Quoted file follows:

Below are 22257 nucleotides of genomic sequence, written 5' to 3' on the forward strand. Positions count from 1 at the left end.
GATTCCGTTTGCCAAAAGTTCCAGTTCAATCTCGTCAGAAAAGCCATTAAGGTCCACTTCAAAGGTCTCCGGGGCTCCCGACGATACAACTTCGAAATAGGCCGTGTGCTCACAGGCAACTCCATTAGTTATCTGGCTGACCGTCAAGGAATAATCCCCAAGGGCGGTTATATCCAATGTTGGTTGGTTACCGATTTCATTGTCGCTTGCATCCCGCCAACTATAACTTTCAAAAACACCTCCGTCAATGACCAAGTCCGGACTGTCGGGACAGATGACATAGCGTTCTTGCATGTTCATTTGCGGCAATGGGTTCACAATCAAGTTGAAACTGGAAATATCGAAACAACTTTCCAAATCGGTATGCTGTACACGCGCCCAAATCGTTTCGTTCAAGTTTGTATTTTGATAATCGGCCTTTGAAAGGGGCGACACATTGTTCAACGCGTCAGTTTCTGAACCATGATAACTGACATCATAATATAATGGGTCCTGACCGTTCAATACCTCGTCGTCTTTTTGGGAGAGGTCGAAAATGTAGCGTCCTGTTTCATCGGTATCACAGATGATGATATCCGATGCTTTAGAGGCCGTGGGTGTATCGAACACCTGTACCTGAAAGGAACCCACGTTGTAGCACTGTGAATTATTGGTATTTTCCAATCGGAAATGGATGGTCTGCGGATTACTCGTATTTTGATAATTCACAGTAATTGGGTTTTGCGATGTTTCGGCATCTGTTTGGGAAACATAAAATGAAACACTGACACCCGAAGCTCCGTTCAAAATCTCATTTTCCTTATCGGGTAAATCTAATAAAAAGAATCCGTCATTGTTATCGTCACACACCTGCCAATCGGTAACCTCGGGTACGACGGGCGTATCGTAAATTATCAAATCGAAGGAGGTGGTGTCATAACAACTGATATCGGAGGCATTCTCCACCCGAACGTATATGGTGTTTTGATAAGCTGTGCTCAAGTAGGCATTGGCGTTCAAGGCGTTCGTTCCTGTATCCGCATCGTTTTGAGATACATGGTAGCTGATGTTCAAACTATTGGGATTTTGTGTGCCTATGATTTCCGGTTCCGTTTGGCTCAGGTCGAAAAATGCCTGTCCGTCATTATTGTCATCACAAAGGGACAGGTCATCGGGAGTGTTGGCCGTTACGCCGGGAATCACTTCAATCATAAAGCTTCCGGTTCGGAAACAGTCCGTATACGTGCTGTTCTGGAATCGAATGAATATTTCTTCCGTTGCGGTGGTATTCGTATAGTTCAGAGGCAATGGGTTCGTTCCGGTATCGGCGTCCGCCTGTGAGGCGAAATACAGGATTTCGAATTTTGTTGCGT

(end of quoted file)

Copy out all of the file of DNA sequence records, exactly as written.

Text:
Below are 22257 nucleotides of genomic sequence, written 5' to 3' on the forward strand. Positions count from 1 at the left end.
GATTCCGTTTGCCAAAAGTTCCAGTTCAATCTCGTCAGAAAAGCCATTAAGGTCCACTTCAAAGGTCTCCGGGGCTCCCGACGATACAACTTCGAAATAGGCCGTGTGCTCACAGGCAACTCCATTAGTTATCTGGCTGACCGTCAAGGAATAATCCCCAAGGGCGGTTATATCCAATGTTGGTTGGTTACCGATTTCATTGTCGCTTGCATCCCGCCAACTATAACTTTCAAAAACACCTCCGTCAATGACCAAGTCCGGACTGTCGGGACAGATGACATAGCGTTCTTGCATGTTCATTTGCGGCAATGGGTTCACAATCAAGTTGAAACTGGAAATATCGAAACAACTTTCCAAATCGGTATGCTGTACACGCGCCCAAATCGTTTCGTTCAAGTTTGTATTTTGATAATCGGCCTTTGAAAGGGGCGACACATTGTTCAACGCGTCAGTTTCTGAACCATGATAACTGACATCATAATATAATGGGTCCTGACCGTTCAATACCTCGTCGTCTTTTTGGGAGAGGTCGAAAATGTAGCGTCCTGTTTCATCGGTATCACAGATGATGATATCCGATGCTTTAGAGGCCGTGGGTGTATCGAACACCTGTACCTGAAAGGAACCCACGTTGTAGCACTGTGAATTATTGGTATTTTCCAATCGGAAATGGATGGTCTGCGGATTACTCGTATTTTGATAATTCACAGTAATTGGGTTTTGCGATGTTTCGGCATCTGTTTGGGAAACATAAAATGAAACACTGACACCCGAAGCTCCGTTCAAAATCTCATTTTCCTTATCGGGTAAATCTAATAAAAAGAATCCGTCATTGTTATCGTCACACACCTGCCAATCGGTAACCTCGGGTACGACGGGCGTATCGTAAATTATCAAATCGAAGGAGGTGGTGTCATAACAACTGATATCGGAGGCATTCTCCACCCGAACGTATATGGTGTTTTGATAAGCTGTGCTCAAGTAGGCATTGGCGTTCAAGGCGTTCGTTCCTGTATCCGCATCGTTTTGAGATACATGGTAGCTGATGTTCAAACTATTGGGATTTTGTGTGCCTATGATTTCCGGTTCCGTTTGGCTCAGGTCGAAAAATGCCTGTCCGTCATTATTGTCATCACAAAGGGACAGGTCATCGGGAGTGTTGGCCGTTACGCCGGGAATCACTTCAATCATAAAGCTTCCGGTTCGGAAACAGTCCGTATACGTGCTGTTCTGGAATCGAATGAATATTTCTTCCGTTGCGGTGGTATTCGTATAGTTCAGAGGCAATGGGTTCGTTCCGGTATCGGCGTCCGCCTGTGAGGCGAAATACAGGATTTCGAATTTTGTTGCGT